I am going to talk about something that may not seem relevant to God’s grace, but can actually have a big impact on how we live and feel in this world. I have often heard sermons by good teachers that talk about how much worse the world is getting. Either we are coming into a dark time, America is turning away from Christianity, violence is increasing, our government is crumbling, poverty is a gigantic problem, or the world is coming to an end.
What do we usually use to enforce these ideas? The media.
The problem with getting our worldview from the media however is it doesn’t show us typical events, but sensational events (W. James Potter, The Definition of Media Literacy). This means we are using sensational stories to define how we see the world, which is not actually an accurate representation.
Let me ask you a question. Do you feel like your faith is going well or has been growing recently in general? Would you say you are declining in your faith overall?
65% of people think that religion is declining in America. However, 62% of Americans say religion is becoming a stronger influence on their lives (W. James Potter, The Definition of Media Literacy).
What about crime? Do you think crime is getting worse in our country? What with all the horrible stories we see on the news? Would you think that most crimes are violent?
But in reality, less than 20% of all crime is violent. More than 80% of all crime is property crime, with the victim not even present (U.S. Bureau of the Census, 2000). Furthermore, the rate for violent crime has been declining in this country since the mid-1980s, yet very few people are aware of this decline (Whitman & Loftus, 1996). Instead, most people believe that violent crime is increasing because they continually see crime stories and gory images in the media. They have fashioned their opinions on sensationalized events, and this type of information provides no useful basis to infer an accurate picture about crime (W. James Potter)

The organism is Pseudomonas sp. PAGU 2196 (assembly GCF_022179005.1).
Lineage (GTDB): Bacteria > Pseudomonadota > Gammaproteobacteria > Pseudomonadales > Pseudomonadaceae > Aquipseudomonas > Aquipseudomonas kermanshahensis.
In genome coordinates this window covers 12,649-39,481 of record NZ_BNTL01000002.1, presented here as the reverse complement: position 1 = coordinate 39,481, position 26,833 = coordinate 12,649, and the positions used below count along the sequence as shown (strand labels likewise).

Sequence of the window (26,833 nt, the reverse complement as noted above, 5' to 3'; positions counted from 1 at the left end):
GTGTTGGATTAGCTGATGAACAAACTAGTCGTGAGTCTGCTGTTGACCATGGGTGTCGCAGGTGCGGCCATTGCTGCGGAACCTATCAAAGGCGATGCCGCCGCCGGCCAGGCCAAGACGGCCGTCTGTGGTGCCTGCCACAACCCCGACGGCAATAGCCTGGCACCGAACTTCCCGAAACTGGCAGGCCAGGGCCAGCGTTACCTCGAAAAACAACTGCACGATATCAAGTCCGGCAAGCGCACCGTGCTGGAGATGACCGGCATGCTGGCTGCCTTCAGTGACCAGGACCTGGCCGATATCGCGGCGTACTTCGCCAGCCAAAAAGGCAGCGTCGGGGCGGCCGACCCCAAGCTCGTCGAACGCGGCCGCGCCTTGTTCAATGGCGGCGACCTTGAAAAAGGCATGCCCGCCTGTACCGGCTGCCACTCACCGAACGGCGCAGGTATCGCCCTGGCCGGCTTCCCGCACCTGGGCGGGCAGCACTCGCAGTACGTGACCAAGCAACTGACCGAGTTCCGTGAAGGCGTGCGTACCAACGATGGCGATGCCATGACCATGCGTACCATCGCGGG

I want to encourage you to take a look at http://www.gapminder.org/data/. The world’s data on many subjects was more recently released to the public. We can see things like the number of people affected by earthquakes, the average income for people in different countries, life expectancy, etc…
In my own observations of these statistics, I would conclude the world is getting better not worse. In fact, the average life expectancy of the world in the 1800s was around 31 years and the average income for most countries was around $1,000 per year (inflation adjusted). Since then life expectancy has doubled to around 70 years in most every country and income has multiplied to anywhere from 5,000 to $50,000 (again inflation adjusted). The problem of poverty is getting better not worse.
Despite popular opinion, there has not been a dramatic rise in people affected by earthquakes or floods per year since the 1970s. China is the exception and has had a lot of people affected by some recent earthquakes, but most of the world has remained relatively stable. The same goes for floods.
So what does this matter to our faith? It’s important we are not assuming the worst about our world and reacting to it in an inappropriate way or basing our theology on what the news presents to us. It can leave us discouraged, stressed, worried, or sometimes acting radically inappropriate.
Could it be that we are not escalating to dooms day but we are actually making progress? No doubt there are serious problems in parts of the world, but what about all the good?